A judge has refused a motion to reargue a case involving the former site of the Sixteenth Street Synagogue in the Flatiron District.
The case, which stemmed from an aborted plan to convert part of the building into condos, is now in bankruptcy court, with the tenant arguing that he should not have to pay more than $2.9 million in late fees, legal fees and construction costs.
According to a previous report from the Commercial Observer, Jack Braha, the owner of the building, entered into a deal with Steve Ancona, the one identified as the debtor in court documents, in 2006. Ancona was a member of the Sephardic synagogue Magen David, which along with the Sixteenth Street Synagogue, was facing eviction from the building. The previous owner of the building, the National Council of Young Israel sold the property after owning it for almost 60 years.
Braha and Ancona hatched a deal wherein Braha would buy the building to qualify for a tax break and then provide $2.85 million to convert the top floors into condos. Meanwhile, Ancona guaranteed 45 percent of the tenant’s obligations and got a 35-year triple net lease. Had things worked out as planned, Ancona would have gotten the lower three floors of the property after the condos were sold, which he would have then handed over to the two synagogues.
According to court documents, the two parties “had a falling out” and Ancona was unable to finish converting the building into condos. Because of this, Ancona was due to pay rent starting in January 2008 under the terms of the lease. He only paid rent for January, February and March and then stopped paying altogether, which resulted in the eviction of the two synagogues from the property. Magen David has since relocated to 177 Sullivan Street in the West Village. Meanwhile the Sixteenth Street Synagogue now holds services in two locations: 11 East 11th Street and 325 East 6th Street in Manhattan.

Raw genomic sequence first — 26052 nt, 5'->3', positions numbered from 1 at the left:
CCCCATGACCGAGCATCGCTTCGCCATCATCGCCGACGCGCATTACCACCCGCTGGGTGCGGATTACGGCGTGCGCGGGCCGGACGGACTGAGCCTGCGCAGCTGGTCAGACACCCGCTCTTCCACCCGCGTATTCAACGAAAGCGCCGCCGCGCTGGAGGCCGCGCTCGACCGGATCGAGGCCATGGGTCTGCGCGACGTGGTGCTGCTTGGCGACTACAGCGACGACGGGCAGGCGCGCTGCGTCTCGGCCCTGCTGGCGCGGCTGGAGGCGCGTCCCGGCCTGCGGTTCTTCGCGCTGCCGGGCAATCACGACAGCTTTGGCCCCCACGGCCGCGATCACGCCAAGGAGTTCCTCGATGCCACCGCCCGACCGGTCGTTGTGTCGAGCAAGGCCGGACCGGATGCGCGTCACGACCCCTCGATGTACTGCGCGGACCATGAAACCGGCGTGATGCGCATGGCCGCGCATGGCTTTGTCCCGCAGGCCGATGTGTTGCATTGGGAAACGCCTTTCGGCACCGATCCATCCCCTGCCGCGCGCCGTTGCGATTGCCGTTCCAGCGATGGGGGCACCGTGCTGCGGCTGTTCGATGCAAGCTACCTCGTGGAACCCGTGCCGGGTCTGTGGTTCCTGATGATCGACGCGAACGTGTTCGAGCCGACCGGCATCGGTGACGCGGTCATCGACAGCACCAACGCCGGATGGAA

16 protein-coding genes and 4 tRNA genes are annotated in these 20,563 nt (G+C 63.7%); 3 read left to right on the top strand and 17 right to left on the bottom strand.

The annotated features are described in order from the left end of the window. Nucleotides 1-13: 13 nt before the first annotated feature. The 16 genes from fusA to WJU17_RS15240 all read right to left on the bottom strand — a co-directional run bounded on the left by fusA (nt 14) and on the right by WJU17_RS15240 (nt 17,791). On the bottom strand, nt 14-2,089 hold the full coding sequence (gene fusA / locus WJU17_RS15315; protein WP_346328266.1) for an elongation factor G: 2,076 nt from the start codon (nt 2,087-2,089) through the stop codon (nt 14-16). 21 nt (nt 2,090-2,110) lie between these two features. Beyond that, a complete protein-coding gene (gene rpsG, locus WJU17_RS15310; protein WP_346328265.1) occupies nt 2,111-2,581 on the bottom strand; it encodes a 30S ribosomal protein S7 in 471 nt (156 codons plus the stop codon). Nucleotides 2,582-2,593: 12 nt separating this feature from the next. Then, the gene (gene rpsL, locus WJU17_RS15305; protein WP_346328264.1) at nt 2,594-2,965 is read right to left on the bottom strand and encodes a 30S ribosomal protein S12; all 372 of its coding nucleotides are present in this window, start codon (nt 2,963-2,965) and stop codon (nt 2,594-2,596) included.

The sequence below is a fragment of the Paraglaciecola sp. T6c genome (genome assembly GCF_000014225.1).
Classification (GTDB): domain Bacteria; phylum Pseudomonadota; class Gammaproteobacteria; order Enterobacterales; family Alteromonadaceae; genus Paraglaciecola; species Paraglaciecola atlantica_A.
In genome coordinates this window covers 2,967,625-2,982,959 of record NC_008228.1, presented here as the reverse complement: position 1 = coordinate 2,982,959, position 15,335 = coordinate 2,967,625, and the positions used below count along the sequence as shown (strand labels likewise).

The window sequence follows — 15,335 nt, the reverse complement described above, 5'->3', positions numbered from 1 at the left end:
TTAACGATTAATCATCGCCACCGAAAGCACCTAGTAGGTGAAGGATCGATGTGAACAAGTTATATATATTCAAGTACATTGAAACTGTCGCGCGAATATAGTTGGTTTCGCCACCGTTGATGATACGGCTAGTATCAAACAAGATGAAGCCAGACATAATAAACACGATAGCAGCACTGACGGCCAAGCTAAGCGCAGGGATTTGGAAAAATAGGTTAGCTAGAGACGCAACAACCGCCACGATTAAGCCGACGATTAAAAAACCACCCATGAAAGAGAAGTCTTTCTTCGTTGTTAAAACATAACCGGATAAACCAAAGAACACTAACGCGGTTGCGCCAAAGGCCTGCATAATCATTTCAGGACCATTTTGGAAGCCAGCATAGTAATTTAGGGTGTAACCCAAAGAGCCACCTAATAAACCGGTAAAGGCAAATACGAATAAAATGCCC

In the motion for reargument, Ancona’s counsel said that the court “overlooked” a precedent set by the 1995 case Kuske vs. McSheridan. He claims that he should not have to pay the late fees, legal fees and construction fees because it is not part of the base rent.
In an opinion published on Thursday, bankruptcy judge Cecilia Morris shot down the argument, saying that barring all the fees would be premature, citing the need for more analysis of where the figures came from.
“The Debtor has failed to show that reargument based on the Court’s purported oversight of McSheridan is warranted, and the Motion for Reargument is denied,” Morris wrote.
The property surfaced in news reports two years ago when Braha put the building on the market for $30 million. The property was said to have contained 2,250 condo units with 10-foot ceilings. Braha, who gained full possession of the building in January 2013, was said to have been in a selling mood because of the strength of the condo market.